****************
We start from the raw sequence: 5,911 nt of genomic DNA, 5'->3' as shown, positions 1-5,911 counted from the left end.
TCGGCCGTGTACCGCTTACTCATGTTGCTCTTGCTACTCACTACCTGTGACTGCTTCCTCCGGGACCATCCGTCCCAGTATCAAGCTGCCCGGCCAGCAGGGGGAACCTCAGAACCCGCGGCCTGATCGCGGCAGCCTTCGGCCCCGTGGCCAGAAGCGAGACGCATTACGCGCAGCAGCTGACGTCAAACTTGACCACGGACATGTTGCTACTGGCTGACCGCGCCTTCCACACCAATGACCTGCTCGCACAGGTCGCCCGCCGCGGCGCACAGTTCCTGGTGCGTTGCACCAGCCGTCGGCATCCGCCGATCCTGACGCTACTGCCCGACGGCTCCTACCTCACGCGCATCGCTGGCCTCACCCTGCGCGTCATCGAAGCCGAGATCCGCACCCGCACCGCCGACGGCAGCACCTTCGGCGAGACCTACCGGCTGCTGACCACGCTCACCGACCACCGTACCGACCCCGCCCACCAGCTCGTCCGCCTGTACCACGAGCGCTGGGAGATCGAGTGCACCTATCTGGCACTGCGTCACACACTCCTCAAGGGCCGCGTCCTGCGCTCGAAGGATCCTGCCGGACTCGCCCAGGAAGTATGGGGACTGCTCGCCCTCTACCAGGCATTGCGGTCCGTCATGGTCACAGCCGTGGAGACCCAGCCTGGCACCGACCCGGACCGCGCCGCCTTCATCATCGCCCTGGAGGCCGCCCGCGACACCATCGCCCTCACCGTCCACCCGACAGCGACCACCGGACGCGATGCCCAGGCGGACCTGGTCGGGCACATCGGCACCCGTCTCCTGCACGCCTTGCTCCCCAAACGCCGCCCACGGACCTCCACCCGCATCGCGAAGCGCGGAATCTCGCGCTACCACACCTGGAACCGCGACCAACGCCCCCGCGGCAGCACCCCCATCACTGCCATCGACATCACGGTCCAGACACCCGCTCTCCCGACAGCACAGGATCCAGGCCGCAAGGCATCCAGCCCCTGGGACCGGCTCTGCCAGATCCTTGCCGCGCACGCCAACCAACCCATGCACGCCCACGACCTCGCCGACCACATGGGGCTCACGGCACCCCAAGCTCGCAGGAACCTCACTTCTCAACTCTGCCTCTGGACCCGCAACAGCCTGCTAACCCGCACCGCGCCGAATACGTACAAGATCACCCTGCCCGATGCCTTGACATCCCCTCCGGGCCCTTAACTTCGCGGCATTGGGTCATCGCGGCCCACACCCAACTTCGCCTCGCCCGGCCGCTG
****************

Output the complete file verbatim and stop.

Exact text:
We start from the raw sequence: 5,911 nt of genomic DNA, 5'->3' as shown, positions 1-5,911 counted from the left end.
TCGGCCGTGTACCGCTTACTCATGTTGCTCTTGCTACTCACTACCTGTGACTGCTTCCTCCGGGACCATCCGTCCCAGTATCAAGCTGCCCGGCCAGCAGGGGGAACCTCAGAACCCGCGGCCTGATCGCGGCAGCCTTCGGCCCCGTGGCCAGAAGCGAGACGCATTACGCGCAGCAGCTGACGTCAAACTTGACCACGGACATGTTGCTACTGGCTGACCGCGCCTTCCACACCAATGACCTGCTCGCACAGGTCGCCCGCCGCGGCGCACAGTTCCTGGTGCGTTGCACCAGCCGTCGGCATCCGCCGATCCTGACGCTACTGCCCGACGGCTCCTACCTCACGCGCATCGCTGGCCTCACCCTGCGCGTCATCGAAGCCGAGATCCGCACCCGCACCGCCGACGGCAGCACCTTCGGCGAGACCTACCGGCTGCTGACCACGCTCACCGACCACCGTACCGACCCCGCCCACCAGCTCGTCCGCCTGTACCACGAGCGCTGGGAGATCGAGTGCACCTATCTGGCACTGCGTCACACACTCCTCAAGGGCCGCGTCCTGCGCTCGAAGGATCCTGCCGGACTCGCCCAGGAAGTATGGGGACTGCTCGCCCTCTACCAGGCATTGCGGTCCGTCATGGTCACAGCCGTGGAGACCCAGCCTGGCACCGACCCGGACCGCGCCGCCTTCATCATCGCCCTGGAGGCCGCCCGCGACACCATCGCCCTCACCGTCCACCCGACAGCGACCACCGGACGCGATGCCCAGGCGGACCTGGTCGGGCACATCGGCACCCGTCTCCTGCACGCCTTGCTCCCCAAACGCCGCCCACGGACCTCCACCCGCATCGCGAAGCGCGGAATCTCGCGCTACCACACCTGGAACCGCGACCAACGCCCCCGCGGCAGCACCCCCATCACTGCCATCGACATCACGGTCCAGACACCCGCTCTCCCGACAGCACAGGATCCAGGCCGCAAGGCATCCAGCCCCTGGGACCGGCTCTGCCAGATCCTTGCCGCGCACGCCAACCAACCCATGCACGCCCACGACCTCGCCGACCACATGGGGCTCACGGCACCCCAAGCTCGCAGGAACCTCACTTCTCAACTCTGCCTCTGGACCCGCAACAGCCTGCTAACCCGCACCGCGCCGAATACGTACAAGATCACCCTGCCCGATGCCTTGACATCCCCTCCGGGCCCTTAACTTCGCGGCATTGGGTCATCGCGGCCCACACCCAACTTCGCCTCGCCCGGCCGCTG